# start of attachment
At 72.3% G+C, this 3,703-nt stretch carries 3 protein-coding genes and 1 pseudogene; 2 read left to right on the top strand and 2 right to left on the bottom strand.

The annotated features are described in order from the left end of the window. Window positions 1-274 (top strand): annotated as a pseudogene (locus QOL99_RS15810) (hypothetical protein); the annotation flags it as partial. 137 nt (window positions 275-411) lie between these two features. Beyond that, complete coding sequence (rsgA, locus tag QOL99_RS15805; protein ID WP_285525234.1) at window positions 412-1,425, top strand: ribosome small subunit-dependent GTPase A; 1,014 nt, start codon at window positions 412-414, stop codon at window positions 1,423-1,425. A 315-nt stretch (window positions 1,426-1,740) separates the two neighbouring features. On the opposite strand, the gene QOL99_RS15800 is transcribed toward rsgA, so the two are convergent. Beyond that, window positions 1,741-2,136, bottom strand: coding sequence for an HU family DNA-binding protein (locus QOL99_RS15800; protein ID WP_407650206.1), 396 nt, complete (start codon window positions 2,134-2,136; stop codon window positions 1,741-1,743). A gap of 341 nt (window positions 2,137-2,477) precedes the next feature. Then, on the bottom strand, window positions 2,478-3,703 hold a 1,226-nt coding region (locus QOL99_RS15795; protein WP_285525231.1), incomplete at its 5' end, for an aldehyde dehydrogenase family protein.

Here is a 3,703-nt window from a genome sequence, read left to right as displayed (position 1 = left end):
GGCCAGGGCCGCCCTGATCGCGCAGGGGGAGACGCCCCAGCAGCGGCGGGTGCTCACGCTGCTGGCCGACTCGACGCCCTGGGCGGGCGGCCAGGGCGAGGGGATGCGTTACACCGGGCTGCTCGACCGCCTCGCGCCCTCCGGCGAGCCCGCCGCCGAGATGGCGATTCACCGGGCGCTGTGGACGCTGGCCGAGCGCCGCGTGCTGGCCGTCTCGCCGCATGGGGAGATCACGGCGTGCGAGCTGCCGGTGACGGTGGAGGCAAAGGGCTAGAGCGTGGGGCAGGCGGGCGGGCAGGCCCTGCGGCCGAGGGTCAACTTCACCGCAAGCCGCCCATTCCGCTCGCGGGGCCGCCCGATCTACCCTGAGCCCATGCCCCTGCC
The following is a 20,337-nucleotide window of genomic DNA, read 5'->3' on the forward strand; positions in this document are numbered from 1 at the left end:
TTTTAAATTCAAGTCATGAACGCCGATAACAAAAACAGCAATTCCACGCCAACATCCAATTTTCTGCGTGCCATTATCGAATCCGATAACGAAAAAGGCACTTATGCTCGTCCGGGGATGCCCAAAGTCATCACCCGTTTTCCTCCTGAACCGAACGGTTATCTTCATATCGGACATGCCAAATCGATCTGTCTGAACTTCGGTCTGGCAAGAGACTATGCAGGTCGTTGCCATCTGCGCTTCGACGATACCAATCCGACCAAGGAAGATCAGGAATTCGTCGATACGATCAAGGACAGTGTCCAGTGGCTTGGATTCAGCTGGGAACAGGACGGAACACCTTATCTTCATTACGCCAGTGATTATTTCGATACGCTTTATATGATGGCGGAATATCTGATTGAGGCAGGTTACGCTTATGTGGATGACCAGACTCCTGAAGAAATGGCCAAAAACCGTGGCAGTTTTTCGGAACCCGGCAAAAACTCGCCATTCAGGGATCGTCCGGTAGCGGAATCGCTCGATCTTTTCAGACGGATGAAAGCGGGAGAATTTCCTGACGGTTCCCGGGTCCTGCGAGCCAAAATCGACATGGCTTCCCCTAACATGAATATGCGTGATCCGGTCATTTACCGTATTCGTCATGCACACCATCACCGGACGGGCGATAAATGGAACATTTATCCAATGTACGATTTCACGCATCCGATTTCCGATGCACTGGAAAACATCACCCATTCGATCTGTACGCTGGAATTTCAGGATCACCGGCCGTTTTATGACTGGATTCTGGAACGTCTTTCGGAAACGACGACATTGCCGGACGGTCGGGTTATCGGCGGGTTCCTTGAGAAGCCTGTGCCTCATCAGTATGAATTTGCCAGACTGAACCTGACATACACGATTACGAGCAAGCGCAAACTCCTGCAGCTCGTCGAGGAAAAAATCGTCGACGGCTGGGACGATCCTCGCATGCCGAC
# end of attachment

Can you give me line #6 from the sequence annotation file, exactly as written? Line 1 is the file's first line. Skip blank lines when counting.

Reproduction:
TTTTAAATTCAAGTCATGAACGCCGATAACAAAAACAGCAATTCCACGCCAACATCCAATTTTCTGCGTGCCATTATCGAATCCGATAACGAAAAAGGCACTTATGCTCGTCCGGGGATGCCCAAAGTCATCACCCGTTTTCCTCCTGAACCGAACGGTTATCTTCATATCGGACATGCCAAATCGATCTGTCTGAACTTCGGTCTGGCAAGAGACTATGCAGGTCGTTGCCATCTGCGCTTCGACGATACCAATCCGACCAAGGAAGATCAGGAATTCGTCGATACGATCAAGGACAGTGTCCAGTGGCTTGGATTCAGCTGGGAACAGGACGGAACACCTTATCTTCATTACGCCAGTGATTATTTCGATACGCTTTATATGATGGCGGAATATCTGATTGAGGCAGGTTACGCTTATGTGGATGACCAGACTCCTGAAGAAATGGCCAAAAACCGTGGCAGTTTTTCGGAACCCGGCAAAAACTCGCCATTCAGGGATCGTCCGGTAGCGGAATCGCTCGATCTTTTCAGACGGATGAAAGCGGGAGAATTTCCTGACGGTTCCCGGGTCCTGCGAGCCAAAATCGACATGGCTTCCCCTAACATGAATATGCGTGATCCGGTCATTTACCGTATTCGTCATGCACACCATCACCGGACGGGCGATAAATGGAACATTTATCCAATGTACGATTTCACGCATCCGATTTCCGATGCACTGGAAAACATCACCCATTCGATCTGTACGCTGGAATTTCAGGATCACCGGCCGTTTTATGACTGGATTCTGGAACGTCTTTCGGAAACGACGACATTGCCGGACGGTCGGGTTATCGGCGGGTTCCTTGAGAAGCCTGTGCCTCATCAGTATGAATTTGCCAGACTGAACCTGACATACACGATTACGAGCAAGCGCAAACTCCTGCAGCTCGTCGAGGAAAAAATCGTCGACGGCTGGGACGATCCTCGCATGCCGAC